Wednesday, September 21, 2016

Emergency Position Indicating Radio Beacon
The Emergency Position Indicating Radio Beacon (E.P.I.R.B.) is a supplemental means of sending a distress signal. If a vessel sinks, the E.P.I.R.B. is designed to float free and begin to transmit a distress signal. The signal is in Morse Code and includes the name and call sign of the vessel. The frequencies are 121.5MHz and 243MHz, which can be received by aircraft as well as surface vessels. The E.P.I.R.B. is colored orange to provide maximum contrast with the ocean’s surface.  EPIRBs are generally installed on boats and can either be operated automatically after an incident or manually. In most countries they are mandated to be used in all commercial shipping. However, they are also used on yachts and leisure boats.

The basic purpose of a distress radio beacon is to help rescuers find survivors within the first 24 hours following a traumatic event during which the majority of survivors can usually be saved. Most beacons are brightly colored and waterproof.  The units have a useful life of 10 years, operate across a range of conditions −40 to 104 °F, and transmit for 24 to 48 hours.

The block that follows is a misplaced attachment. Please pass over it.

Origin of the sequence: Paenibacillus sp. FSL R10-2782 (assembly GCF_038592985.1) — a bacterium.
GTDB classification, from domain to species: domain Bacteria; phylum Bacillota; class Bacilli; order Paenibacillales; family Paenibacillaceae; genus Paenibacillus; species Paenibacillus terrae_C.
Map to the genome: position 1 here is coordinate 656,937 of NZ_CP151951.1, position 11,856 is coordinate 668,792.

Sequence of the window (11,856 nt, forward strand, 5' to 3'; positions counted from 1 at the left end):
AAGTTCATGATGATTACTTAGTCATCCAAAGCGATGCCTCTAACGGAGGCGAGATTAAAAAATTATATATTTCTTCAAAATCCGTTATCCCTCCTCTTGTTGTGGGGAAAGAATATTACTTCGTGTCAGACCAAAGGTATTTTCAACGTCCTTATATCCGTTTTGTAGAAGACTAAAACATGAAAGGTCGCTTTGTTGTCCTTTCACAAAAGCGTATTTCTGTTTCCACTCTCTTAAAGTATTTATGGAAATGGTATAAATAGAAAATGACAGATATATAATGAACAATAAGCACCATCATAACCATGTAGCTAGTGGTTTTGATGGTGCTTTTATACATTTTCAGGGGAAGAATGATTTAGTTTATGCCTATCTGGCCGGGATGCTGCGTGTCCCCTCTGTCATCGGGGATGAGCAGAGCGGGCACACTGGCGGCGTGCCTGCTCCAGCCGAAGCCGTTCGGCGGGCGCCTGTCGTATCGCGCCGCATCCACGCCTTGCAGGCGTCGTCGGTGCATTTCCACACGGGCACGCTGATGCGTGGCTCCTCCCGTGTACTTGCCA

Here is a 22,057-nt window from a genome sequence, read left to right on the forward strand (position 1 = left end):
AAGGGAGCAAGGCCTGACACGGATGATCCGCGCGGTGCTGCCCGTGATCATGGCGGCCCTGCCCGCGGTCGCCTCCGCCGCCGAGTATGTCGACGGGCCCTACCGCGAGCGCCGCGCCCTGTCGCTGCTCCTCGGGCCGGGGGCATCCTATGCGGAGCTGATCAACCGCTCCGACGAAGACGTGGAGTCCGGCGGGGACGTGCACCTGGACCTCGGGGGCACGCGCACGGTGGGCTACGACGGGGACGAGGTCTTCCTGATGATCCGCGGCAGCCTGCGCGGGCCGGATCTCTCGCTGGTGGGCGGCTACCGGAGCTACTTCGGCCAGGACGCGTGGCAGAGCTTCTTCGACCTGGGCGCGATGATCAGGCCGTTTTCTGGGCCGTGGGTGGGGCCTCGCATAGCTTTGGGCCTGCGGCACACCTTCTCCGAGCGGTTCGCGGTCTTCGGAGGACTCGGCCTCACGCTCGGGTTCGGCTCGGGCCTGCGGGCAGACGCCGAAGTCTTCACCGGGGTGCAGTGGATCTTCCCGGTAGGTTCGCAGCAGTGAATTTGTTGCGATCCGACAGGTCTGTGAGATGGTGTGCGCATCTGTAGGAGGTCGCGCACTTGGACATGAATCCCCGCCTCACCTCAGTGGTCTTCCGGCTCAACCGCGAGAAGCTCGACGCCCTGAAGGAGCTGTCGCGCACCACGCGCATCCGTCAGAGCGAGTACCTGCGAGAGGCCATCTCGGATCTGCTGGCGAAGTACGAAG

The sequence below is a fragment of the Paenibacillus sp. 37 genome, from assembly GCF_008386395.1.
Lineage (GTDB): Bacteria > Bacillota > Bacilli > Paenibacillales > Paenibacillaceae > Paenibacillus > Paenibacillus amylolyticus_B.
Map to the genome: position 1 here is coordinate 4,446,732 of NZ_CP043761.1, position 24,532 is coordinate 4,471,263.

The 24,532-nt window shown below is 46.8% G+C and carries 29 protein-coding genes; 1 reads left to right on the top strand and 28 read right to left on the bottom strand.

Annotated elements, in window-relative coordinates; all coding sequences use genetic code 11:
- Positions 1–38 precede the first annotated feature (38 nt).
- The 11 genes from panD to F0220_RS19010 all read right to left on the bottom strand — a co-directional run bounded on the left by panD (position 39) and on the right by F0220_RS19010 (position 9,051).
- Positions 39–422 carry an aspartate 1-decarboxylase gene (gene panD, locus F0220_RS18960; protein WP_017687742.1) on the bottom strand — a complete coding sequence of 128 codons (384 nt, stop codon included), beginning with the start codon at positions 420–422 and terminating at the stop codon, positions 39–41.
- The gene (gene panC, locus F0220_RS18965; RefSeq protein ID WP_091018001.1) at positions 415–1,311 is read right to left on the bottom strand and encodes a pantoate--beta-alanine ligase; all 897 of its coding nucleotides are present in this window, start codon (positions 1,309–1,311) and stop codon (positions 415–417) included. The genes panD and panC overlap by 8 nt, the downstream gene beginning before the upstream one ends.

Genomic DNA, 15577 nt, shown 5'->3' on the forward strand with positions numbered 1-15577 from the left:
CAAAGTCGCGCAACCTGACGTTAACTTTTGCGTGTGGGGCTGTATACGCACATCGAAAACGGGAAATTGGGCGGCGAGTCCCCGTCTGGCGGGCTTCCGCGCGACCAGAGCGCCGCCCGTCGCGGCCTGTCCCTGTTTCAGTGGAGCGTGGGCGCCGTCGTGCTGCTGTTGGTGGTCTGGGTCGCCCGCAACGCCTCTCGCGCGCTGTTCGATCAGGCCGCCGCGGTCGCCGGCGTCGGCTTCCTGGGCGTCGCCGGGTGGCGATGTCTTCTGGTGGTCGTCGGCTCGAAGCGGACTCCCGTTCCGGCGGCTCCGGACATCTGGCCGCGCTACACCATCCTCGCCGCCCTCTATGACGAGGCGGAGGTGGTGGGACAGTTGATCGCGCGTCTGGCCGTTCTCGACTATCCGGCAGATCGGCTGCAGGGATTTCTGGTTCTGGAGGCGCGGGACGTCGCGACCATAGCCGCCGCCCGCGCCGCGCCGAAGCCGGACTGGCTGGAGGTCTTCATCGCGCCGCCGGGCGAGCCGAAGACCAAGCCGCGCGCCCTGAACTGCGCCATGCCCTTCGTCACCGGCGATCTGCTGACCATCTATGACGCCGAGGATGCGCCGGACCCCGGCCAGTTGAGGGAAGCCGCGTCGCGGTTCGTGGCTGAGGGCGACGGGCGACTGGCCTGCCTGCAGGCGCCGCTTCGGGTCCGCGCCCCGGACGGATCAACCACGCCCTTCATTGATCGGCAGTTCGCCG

Some Examples of EPIRB is shown below:

Maritech, Inc. – EB-2BW Whaler
Manufactured by: Maritech, Inc.
Model: EB-2BW Whaler
Power Requirements: Battery – Eveready type 560
Operating Frequencies: 121.5 and 243 MHz

DEBEG – 7520
Manufactured by: DEBEG
Model: 7520
Power Requirements: Battery
Operating Frequencies: 121.5 and 243 MHz

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